As I understand it, that's how some birth control pills can work, sometimes causing a fertilized egg to be expelled before implantation. That's also how emergency contraception given to rape victims in the ER works. Yikes.

Hospitals and other medical facilities would have to certify that they will not refuse to hire medical personnel who refuse to provide the services included under the new definition. One impact of the rule change (aside from the contradiction with scientific truth and the FDA's own list of approved birth control methods): over 500,000 hospitals, clinics, and other medical facilities could lose billions in federal funding if they don't comply with the new policy [see Charles Pope, "Agency Skips Congress in Bid to Block Birth Control Access," The Oregonian, 2008.07.23].

Marilyn Keefe of the National Partnership for Women and Families evaluates the rule change this way:

This regulation would cause real harm. Under the guise of clarifying long standing “conscience” exemptions in federal law, it would undermine women’s access to birth control services and information. It would threaten biomedical research. It could undermine state and federal initiatives to ensure access to birth control via contraceptive coverage insurance requirements and pharmacy access laws. And it seems designed to spur lawsuits against reproductive health providers who offer the only health care many low-income women receive [Marilyn Keefe, "Draft Women's Health Regulation Leaked Yesterday Would Undermine Access to Birth Control," press release, 2008.07.15].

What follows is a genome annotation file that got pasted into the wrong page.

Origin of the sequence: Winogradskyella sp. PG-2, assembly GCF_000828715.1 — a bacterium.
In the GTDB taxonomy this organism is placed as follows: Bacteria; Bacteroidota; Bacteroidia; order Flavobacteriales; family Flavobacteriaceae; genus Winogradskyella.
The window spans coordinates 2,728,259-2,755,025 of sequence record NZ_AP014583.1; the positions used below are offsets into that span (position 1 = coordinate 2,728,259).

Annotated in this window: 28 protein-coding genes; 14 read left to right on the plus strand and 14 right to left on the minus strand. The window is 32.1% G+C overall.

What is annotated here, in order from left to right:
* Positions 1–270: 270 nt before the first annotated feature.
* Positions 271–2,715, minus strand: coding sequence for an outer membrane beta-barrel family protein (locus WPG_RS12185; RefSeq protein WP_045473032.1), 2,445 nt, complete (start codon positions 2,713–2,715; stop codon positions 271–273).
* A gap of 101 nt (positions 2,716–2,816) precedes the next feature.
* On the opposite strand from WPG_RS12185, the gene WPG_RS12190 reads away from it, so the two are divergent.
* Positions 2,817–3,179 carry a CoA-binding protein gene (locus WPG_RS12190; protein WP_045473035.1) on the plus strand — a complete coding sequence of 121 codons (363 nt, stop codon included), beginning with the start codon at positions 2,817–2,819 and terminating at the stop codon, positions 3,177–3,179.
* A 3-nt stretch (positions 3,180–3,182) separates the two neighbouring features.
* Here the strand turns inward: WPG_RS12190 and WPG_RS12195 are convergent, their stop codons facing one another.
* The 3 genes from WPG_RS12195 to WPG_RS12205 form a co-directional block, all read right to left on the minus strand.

Learn more about President Bush's contempt for rape victims, science, state laws (the rule change overrides state regulations—so much for small-government Republicans), and public opinion:


28 U.S. Senators have sent a letter (PDF alert!) to HHS Secretary Michael Leavitt telling him to nix this rule change. Senator Obama's name is right below Senator Clinton's. Alas, no sign of our Senator Johnson's support for this protest. (I've read that 105 U.S. Representatives led by NY's Nita Lowey have sent a similar letter; if anyone has a link to a copt of that letter, please submit it!)